U.S. operations in Afghanistan

War without end

It’s been weeks since President Donald Trump's administration promised to present a new stretegy on Afghanistan. Those in power simply have run out of ideas. An analysis by Sandra Petersmann

In June 2017, U.S. Secretary of Defence Jim Mattis summed up the status of the United States' longest war in one straightforward sentence given to the Senate Armed Services Committee, "We are not winning right now in Afghanistan." He then vowed to "correct this as soon as possible." It has been more than a month and this correction has yet to take place.

Speaking to reporters at a lunch meeting on 18 July with four U.S. service members who served on the ground in Afghanistan, President Trump said, "We've been there for now close to 17 years and I want to find out why we've been there for 17 years, how it's going and what we should do in terms of additional ideas." He is the third U.S. president after George W. Bush and Barack Obama to oversee operations in Afghanistan.

According to a report released on 2 August by the NBC news network, one day after this July lunch meeting, Trump gathered his top security advisors in the White House situation room, where he reportedly expressed his frustration at the "lack of progress" in Afghanistan. At the meeting, Trump also reportedly suggested firing the top U.S. commander in Afghanistan, General John Nicholson, saying that he was receiving "bad advice" from him.

Peacekeepers turn combat troops

After the terror attacks of 11 September 2001, two missions were launched simultaneously in Afghanistan: the ″Enduring Freedom″ anti-terror operation and ISAF, the international peace-keeping force with U.N. mandate. Originally, some 5000 ISAF troops were responsible for providing the new regime under President Hamid Karzai with a safe environment in Kabul. In the rest of the country, ″Enduring Freedom″ was engaged in open combat.

In 2003, the deployment of ISAF troops was expanded to cover the whole of Afghanistan; the distinction between ″Enduring Freedom″ and ISAF became blurred. Peace-keepers increasingly found themselves in combat situations.

Resurgent Taliban influence in Afghanistan (source: DW)
The terror returns: a resurgent Taliban and other terrorist groups, such as Islamic State, are focusing increasingly on urban centres. According to the United Nations, 19 percent of all civilian casualties to have occurred this year took place in Kabul

When he inherited the war from President Bush, Obama tried to stabilise the situation with a massive troop increase and in 2011 there were nearly 140,000 international forces stationed in Afghanistan. At the same time the Obama administration outlined a strategy of ending the U.S. combat mission by the end of 2014. To this day, that has only succeeded on paper.

No exit strategy

There are currently 13,000 foreign troops stationed in Afghanistan involved in two missions. The NATO-coordinated forces formerly known as ISAF are now responsible for training and advising Afghan security forces under the mission "Resolute Support". The anti-terror mission "Enduring Freedom" is now known as "Freedom's Sentinel," and involves primarily U.S. special forces supported by armed drones and air forces. Although the missions are separated on paper, there is once again the risk of them blending together.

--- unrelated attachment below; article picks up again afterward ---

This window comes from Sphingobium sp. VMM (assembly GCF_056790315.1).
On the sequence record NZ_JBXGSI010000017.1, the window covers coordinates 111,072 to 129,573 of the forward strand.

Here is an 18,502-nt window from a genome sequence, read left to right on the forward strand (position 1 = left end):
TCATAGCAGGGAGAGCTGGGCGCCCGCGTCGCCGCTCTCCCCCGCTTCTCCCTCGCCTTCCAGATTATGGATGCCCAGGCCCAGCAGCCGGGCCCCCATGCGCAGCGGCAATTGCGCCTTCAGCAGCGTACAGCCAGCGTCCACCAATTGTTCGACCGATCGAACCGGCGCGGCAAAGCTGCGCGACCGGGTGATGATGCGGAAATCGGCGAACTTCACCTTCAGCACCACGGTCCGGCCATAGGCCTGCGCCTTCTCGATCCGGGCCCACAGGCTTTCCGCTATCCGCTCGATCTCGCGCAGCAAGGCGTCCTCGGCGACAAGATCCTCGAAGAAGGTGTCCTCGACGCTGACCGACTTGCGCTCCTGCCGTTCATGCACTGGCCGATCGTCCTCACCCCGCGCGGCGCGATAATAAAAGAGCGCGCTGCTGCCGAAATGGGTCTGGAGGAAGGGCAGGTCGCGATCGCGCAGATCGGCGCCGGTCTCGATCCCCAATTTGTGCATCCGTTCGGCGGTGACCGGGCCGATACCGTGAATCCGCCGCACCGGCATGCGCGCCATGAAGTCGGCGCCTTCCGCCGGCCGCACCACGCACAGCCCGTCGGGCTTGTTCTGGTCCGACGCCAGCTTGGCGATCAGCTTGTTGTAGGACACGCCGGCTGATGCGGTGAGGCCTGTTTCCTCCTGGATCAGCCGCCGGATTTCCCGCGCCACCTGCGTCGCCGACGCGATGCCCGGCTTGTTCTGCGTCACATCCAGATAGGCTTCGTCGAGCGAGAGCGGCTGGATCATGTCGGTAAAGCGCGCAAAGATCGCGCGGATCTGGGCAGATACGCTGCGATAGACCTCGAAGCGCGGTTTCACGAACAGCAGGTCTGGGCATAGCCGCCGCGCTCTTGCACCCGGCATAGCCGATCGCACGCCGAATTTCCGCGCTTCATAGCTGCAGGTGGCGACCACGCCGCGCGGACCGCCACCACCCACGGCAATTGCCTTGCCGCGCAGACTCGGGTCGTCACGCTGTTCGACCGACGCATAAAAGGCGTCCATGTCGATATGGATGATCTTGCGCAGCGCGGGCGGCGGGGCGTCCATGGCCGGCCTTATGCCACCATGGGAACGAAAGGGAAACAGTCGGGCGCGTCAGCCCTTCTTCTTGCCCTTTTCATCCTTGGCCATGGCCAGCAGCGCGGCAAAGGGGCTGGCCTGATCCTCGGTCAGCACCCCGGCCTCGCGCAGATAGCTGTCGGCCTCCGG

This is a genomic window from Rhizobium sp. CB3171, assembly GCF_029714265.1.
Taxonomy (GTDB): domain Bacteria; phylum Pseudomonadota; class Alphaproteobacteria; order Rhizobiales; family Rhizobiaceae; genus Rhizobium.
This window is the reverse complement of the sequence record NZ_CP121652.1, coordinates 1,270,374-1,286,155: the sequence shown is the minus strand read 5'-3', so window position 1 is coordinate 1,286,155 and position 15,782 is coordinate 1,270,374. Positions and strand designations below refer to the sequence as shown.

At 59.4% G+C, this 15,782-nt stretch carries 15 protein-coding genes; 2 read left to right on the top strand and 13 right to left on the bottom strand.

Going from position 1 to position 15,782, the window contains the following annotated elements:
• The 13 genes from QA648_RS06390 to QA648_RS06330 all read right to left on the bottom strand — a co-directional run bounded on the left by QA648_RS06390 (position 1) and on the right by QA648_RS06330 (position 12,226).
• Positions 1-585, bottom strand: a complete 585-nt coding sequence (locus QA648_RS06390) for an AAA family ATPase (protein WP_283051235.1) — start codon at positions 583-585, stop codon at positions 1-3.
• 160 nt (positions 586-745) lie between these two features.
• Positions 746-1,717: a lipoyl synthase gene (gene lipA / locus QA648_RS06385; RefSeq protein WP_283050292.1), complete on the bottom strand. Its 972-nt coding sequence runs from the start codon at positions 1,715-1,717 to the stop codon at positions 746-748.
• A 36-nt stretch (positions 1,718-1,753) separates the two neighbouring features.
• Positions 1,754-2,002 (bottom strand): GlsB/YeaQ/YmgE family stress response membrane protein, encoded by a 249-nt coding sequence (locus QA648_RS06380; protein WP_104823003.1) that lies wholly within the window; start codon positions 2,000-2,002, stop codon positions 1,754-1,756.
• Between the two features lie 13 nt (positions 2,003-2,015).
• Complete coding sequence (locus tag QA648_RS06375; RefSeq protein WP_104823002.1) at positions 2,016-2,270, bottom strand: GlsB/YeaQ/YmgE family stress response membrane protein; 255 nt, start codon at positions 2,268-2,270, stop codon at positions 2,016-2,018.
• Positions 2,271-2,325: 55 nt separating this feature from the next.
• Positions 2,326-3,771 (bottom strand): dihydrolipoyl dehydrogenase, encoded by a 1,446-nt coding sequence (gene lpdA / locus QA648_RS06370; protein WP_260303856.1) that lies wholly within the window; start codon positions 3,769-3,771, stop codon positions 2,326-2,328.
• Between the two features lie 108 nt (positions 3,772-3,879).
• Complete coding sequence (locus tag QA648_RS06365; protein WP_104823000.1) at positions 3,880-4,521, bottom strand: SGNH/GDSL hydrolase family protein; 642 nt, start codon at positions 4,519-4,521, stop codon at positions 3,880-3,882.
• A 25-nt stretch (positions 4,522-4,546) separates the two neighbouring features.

The UN has been keeping track of civilian casualties in Afghanistan since 2009 and the numbers are continually increasing. In the first six months of 2017, 1,662 civilians were killed. A resurgent Taliban and other terror outfits like the so-called "Islamic State" have been putting urban centres in their crosshairs. According to the UN, 19 percent of civilian victims this year have been killed in the capital Kabul.

International missions isolated

On 31 May 2017, the Taliban carried out their deadliest attack in Kabul since 2001. In the direct vicinity of the German embassy a suicide bomber detonated explosives placed in a water tanker. More than 150 people were killed. The German embassy was then vacated – as was the case in Mazar-i-Sharif in November 2016 after the German consulate was destroyed in a bombing. International missions are hidden behind ever higher protective barriers and diplomacy takes place in isolation and far removed from the general population.

Afghan security forces are suffering heavy losses and currently control less than 60 percent of the country. The U.S. and its partners, the most powerful military alliance in the world, have no exit strategy. "This war cannot be won with bombs," asserts Sima Samar, chairperson of the Afghan Independent Human Rights Commission in Kabul. "It can be won by winning public support through the promotion of accountability and justice. Corruption is another factor for the growing distance between the people and state institutions. And so is the friendship of the international community with corrupt warlords."

There are currently many indicators that the U.S. and NATO intend sending more troops to Afghanistan in an attempt to once again turn the tide. The figure currently being bandied about is 4,000 soldiers.